Last Thursday, Nelson Mandela, the great freedom fighter of South Africa, went on to rest in peace. This column’s title is taken from a freedom song written 1980 during the apartheid struggle against white minority rule in his country and to free Mandela from prison.
In John 8:1, Jesus says, “I am the light of the world. Whoever follows me will never walk in darkness, but will have the light of life.” Christ was sent by God, as was Mandela, to be a light for the world.
Mandela was a transformative leader who was a unique light, a composite spectrum of God’s fullness. When you march in Jesus’ light, there is greater knowledge, greater peace and even greater brilliance.
A trained attorney, Mandela was a man of great knowledge, peace and light. The church was chartered to be transformative and to prepare us for a rendezvous with all the spiritual seeds of Abraham, regardless of color.
Matthew 5:14 tells us, “You are the light of the world; a city on a hill cannot be hidden.” Here Christ’s disciples are compared to a city whose brilliance cannot be hidden.
Christ also taught in John 18:20, “I have spoken openly to the world …I always taught in the synagogues or at the temple, I said nothing in secret.” Godly leaders are open, transparent and transformative lighting rods, like Mandela, who boldly taught, willing to go to jail and prepared to die for his people’s freedom.
God’s wisdom is a mystery. The prophet Isaiah (2:3) says, “He will teach us His ways, so that we may walk in His path.” God’s wisdom not only overcomes opposition, it tops competition and outshines the wisdom, philosophy, and politics of this world.
When you march in the light of God, there is greater peace. Isaiah 2:4 states, “They will turn swords into plowshares.” Isaiah reminds us that walking in the light while in communion with God naturally brings others onto the path of light with you.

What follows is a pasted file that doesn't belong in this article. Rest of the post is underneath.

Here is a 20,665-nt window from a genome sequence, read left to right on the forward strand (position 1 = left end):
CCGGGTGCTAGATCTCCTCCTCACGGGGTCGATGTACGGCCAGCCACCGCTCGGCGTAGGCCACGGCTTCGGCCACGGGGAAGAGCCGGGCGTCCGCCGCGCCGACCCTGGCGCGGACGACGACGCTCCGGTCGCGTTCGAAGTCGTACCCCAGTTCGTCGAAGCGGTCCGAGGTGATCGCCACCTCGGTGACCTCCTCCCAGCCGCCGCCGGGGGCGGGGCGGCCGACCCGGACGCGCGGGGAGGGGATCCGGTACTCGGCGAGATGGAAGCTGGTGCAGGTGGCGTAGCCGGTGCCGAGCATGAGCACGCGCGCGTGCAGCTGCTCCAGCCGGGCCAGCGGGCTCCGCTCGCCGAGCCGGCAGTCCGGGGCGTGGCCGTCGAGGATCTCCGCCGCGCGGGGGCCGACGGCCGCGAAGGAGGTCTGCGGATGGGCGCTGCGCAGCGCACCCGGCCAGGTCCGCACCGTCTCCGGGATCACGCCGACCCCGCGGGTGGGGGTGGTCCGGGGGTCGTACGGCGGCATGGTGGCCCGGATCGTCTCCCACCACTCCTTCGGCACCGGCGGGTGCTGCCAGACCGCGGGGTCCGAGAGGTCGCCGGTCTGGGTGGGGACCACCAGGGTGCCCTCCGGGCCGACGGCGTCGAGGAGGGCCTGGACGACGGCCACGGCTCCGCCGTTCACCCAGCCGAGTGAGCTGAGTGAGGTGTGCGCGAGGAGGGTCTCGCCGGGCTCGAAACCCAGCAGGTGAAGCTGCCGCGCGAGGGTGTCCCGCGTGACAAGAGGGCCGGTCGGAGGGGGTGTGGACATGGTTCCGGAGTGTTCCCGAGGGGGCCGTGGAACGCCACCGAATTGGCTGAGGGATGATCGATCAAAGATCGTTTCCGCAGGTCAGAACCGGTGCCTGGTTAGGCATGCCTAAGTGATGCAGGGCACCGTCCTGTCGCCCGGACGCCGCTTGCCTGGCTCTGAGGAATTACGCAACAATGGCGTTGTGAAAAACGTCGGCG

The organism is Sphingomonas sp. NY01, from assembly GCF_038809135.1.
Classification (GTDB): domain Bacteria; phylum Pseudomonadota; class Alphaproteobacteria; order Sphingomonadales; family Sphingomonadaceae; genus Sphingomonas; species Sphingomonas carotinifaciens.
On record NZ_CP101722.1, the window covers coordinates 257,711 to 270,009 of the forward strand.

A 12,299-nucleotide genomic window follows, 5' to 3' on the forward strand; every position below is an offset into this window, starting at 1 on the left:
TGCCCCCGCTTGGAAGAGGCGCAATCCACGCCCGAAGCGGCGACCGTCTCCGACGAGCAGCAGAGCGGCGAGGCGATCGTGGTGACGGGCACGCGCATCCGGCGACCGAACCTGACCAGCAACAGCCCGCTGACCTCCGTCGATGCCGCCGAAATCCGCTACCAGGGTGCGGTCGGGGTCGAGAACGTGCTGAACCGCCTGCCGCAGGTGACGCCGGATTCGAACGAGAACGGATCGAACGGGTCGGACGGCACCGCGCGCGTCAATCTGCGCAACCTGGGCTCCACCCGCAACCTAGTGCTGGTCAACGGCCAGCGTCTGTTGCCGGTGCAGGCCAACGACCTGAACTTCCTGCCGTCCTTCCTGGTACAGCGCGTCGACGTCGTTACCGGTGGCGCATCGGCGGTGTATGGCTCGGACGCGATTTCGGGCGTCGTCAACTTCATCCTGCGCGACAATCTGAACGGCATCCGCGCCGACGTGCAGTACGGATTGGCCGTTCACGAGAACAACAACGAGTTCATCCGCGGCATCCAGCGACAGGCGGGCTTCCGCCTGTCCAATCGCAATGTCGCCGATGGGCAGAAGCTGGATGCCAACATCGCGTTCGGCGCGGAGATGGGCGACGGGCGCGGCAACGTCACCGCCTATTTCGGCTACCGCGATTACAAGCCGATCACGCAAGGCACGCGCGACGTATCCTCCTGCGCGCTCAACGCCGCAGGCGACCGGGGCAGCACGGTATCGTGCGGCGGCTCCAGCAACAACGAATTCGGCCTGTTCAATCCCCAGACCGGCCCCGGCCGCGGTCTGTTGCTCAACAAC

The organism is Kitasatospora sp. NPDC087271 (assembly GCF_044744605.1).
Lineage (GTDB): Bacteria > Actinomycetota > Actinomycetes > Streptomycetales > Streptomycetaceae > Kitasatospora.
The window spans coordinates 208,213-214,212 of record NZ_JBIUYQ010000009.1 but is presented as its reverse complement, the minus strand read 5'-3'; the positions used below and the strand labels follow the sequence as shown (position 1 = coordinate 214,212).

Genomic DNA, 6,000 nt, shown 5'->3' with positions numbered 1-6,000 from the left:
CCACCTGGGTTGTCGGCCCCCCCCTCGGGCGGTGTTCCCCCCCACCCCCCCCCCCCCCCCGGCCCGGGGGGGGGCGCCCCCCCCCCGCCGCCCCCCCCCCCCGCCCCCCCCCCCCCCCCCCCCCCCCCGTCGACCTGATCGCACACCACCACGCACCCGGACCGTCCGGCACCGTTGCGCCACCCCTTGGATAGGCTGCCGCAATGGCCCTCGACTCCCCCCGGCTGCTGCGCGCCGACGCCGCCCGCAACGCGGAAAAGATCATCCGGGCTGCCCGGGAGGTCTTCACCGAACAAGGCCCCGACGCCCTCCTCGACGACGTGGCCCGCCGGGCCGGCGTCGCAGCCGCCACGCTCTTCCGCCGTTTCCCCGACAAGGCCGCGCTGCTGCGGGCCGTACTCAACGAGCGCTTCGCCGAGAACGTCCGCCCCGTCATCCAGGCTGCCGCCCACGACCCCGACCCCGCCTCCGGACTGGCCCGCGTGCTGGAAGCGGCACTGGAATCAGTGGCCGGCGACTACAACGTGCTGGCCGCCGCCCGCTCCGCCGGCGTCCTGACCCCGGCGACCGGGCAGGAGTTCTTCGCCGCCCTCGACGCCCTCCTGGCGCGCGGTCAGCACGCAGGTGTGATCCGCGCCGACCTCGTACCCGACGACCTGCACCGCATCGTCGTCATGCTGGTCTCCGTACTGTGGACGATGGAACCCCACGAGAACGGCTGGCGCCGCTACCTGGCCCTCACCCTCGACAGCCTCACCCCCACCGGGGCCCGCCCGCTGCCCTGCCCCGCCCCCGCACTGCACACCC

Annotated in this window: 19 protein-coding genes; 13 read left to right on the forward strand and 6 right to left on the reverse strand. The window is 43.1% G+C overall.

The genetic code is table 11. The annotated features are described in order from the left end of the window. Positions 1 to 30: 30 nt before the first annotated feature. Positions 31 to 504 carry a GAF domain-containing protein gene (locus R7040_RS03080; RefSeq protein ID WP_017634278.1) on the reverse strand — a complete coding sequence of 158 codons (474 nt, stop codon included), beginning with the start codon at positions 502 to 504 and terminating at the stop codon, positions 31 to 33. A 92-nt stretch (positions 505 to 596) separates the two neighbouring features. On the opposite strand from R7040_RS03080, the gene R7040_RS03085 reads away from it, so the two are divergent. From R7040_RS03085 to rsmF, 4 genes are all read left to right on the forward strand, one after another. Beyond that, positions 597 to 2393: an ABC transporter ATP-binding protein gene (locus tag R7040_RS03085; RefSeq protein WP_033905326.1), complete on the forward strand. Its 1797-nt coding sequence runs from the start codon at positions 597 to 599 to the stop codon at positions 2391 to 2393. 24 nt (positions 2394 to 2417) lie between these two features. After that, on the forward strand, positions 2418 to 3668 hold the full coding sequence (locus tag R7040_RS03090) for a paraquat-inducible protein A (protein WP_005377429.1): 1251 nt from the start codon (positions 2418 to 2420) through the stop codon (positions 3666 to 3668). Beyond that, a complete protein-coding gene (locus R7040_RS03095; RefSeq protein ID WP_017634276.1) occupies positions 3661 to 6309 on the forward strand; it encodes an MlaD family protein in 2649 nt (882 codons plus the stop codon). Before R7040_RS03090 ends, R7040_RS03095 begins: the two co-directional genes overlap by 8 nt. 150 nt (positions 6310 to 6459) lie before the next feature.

In one of his writings for the Jesuit University, titled, “Reflects on Working Toward Peace,” Mandela states, “I knew as well as I knew anything that the oppressor must be liberated just as surely as the oppressed. A man who takes away another man’s freedom is a prisoner of hatred; he is locked behind the bars of prejudice and narrow- mindedness.”
The gospel calls us to be peaceable. It softens our spirits, sweetens our hearts and spreads Jesus’ love, causing us to better love one another. When we walk in this light, we look up and see the face of Jesus coming towards us.
Every good leader cries out, like Isaiah and Mandela, whose words remind us our situation is not hopeless. The solution to our problem is not complex. All we have to do is return to the Lord and walk in the light of His word.
If we let Christ teach us His path, we will walk in the Lord’s path, we will know our duty and, by grace, conscientiously do it.
The Miami Herald columnist Leonard Pitts got it right when he said, “Nelson Mandela forgave and the world is better for it.”
On the post-Mandela government strategy for transformation, Pitts states, “Mandela provided a visionary blueprint for the handling of human rights abuses and reflected a sophisticated understanding of a fundamental principle that escapes many of us: The victims can never be whole and never be healed until they are heard.”
Pitts goes on to say how America “might be different had it understood, as Mandela’s country did, that there can be no reconciliation where there is not first truth.”
We have reason to hope in the coming days that people will follow Mandela’s lead and become people “marching in the Light of God.” This will ultimately bring peace upon the earth. Paul in Ephesians 5:8, tells us, “For you were once darkness, but now you are light in the Lord, live as children of the light.”
As we humbly march in the Light of God, we gain knowledge, wisdom and greater brilliance. Jesus’ light sent by God to be “the Light” is a prism of perfected light, a composite spectrum of God’s colorful fullness. Through Christ we learn to love the rainbow of God’s people.
Nelson Mandela knew how to love and lead within the spectrum of God’s colorful rainbow.
*The Rev. Dr. R. Joaquin Willis is pastor of the Church of the Open Door UCC in Miami’s Liberty City community. He may be reached at 305-759-0373 or firstname.lastname@example.org.